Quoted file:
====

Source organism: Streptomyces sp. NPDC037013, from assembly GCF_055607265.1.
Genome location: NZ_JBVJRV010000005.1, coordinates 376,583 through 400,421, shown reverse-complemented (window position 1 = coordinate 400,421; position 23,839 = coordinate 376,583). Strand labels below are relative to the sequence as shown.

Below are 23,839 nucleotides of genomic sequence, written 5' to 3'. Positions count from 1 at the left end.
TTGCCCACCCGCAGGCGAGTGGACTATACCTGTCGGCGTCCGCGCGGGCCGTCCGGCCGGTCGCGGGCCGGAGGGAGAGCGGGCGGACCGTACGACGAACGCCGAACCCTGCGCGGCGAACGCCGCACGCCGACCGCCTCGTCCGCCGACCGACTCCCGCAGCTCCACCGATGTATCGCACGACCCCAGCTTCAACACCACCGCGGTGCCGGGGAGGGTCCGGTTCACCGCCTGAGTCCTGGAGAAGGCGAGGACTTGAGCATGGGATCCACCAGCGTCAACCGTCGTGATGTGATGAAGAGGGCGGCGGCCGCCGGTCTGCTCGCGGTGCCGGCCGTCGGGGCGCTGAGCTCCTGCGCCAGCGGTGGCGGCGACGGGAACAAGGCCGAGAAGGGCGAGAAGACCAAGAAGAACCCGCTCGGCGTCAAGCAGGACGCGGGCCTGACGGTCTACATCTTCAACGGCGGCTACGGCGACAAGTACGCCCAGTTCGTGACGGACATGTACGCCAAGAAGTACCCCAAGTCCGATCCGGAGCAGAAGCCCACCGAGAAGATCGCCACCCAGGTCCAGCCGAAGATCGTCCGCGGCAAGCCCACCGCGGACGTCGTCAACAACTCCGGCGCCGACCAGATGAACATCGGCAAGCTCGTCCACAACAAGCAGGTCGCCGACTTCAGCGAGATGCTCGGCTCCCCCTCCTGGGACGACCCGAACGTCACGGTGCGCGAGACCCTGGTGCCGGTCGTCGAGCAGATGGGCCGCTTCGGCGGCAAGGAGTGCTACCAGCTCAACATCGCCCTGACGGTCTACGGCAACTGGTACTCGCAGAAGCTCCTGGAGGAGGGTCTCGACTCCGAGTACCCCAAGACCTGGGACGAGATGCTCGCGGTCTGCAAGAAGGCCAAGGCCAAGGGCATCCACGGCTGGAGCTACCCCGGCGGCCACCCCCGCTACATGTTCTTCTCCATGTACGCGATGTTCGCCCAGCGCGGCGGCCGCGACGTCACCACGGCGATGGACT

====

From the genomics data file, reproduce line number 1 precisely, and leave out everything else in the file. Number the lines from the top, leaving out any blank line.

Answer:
Source organism: Streptomyces sp. NPDC037013, from assembly GCF_055607265.1.